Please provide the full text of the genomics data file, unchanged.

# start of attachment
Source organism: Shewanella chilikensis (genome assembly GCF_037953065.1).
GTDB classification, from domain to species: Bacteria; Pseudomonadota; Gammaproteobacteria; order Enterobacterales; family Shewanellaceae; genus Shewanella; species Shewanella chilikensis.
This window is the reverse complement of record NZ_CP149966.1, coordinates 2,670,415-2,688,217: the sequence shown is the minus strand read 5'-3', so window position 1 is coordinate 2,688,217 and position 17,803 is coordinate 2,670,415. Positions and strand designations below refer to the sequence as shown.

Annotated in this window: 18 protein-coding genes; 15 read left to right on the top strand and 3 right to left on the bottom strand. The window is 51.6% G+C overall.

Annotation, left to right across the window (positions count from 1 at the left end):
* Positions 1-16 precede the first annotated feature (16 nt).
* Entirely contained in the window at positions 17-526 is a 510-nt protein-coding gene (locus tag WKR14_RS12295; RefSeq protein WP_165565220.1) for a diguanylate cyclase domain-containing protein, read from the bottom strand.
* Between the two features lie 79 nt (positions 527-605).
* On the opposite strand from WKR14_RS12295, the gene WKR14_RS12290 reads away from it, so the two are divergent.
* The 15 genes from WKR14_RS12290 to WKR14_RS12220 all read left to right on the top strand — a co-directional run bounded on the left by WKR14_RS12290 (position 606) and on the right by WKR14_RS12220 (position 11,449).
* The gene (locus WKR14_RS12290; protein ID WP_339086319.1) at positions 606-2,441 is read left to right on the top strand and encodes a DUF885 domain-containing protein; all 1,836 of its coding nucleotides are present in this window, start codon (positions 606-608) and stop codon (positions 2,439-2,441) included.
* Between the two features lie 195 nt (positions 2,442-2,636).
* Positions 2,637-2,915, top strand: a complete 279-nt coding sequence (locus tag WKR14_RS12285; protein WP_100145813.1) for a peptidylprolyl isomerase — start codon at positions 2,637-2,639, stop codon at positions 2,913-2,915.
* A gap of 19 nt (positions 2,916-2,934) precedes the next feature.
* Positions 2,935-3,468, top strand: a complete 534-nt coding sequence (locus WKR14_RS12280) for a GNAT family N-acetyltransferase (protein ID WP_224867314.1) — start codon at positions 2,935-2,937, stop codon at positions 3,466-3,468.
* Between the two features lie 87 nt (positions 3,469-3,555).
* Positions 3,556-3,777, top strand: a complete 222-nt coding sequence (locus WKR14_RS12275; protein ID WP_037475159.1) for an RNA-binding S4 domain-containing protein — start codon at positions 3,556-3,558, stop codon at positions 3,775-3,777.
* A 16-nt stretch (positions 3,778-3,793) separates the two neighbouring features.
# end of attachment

Source organism: Shewanella chilikensis (genome assembly GCF_037953065.1).
GTDB classification, from domain to species: Bacteria; Pseudomonadota; Gammaproteobacteria; order Enterobacterales; family Shewanellaceae; genus Shewanella; species Shewanella chilikensis.
This window is the reverse complement of record NZ_CP149966.1, coordinates 2,670,415-2,688,217: the sequence shown is the minus strand read 5'-3', so window position 1 is coordinate 2,688,217 and position 17,803 is coordinate 2,670,415. Positions and strand designations below refer to the sequence as shown.

Annotated in this window: 18 protein-coding genes; 15 read left to right on the top strand and 3 right to left on the bottom strand. The window is 51.6% G+C overall.

Annotation, left to right across the window (positions count from 1 at the left end):
* Positions 1-16 precede the first annotated feature (16 nt).
* Entirely contained in the window at positions 17-526 is a 510-nt protein-coding gene (locus tag WKR14_RS12295; RefSeq protein WP_165565220.1) for a diguanylate cyclase domain-containing protein, read from the bottom strand.
* Between the two features lie 79 nt (positions 527-605).
* On the opposite strand from WKR14_RS12295, the gene WKR14_RS12290 reads away from it, so the two are divergent.
* The 15 genes from WKR14_RS12290 to WKR14_RS12220 all read left to right on the top strand — a co-directional run bounded on the left by WKR14_RS12290 (position 606) and on the right by WKR14_RS12220 (position 11,449).
* The gene (locus WKR14_RS12290; protein ID WP_339086319.1) at positions 606-2,441 is read left to right on the top strand and encodes a DUF885 domain-containing protein; all 1,836 of its coding nucleotides are present in this window, start codon (positions 606-608) and stop codon (positions 2,439-2,441) included.
* Between the two features lie 195 nt (positions 2,442-2,636).
* Positions 2,637-2,915, top strand: a complete 279-nt coding sequence (locus tag WKR14_RS12285; protein WP_100145813.1) for a peptidylprolyl isomerase — start codon at positions 2,637-2,639, stop codon at positions 2,913-2,915.
* A gap of 19 nt (positions 2,916-2,934) precedes the next feature.
* Positions 2,935-3,468, top strand: a complete 534-nt coding sequence (locus WKR14_RS12280) for a GNAT family N-acetyltransferase (protein ID WP_224867314.1) — start codon at positions 2,935-2,937, stop codon at positions 3,466-3,468.
* Between the two features lie 87 nt (positions 3,469-3,555).
* Positions 3,556-3,777, top strand: a complete 222-nt coding sequence (locus WKR14_RS12275; protein ID WP_037475159.1) for an RNA-binding S4 domain-containing protein — start codon at positions 3,556-3,558, stop codon at positions 3,775-3,777.
* A 16-nt stretch (positions 3,778-3,793) separates the two neighbouring features.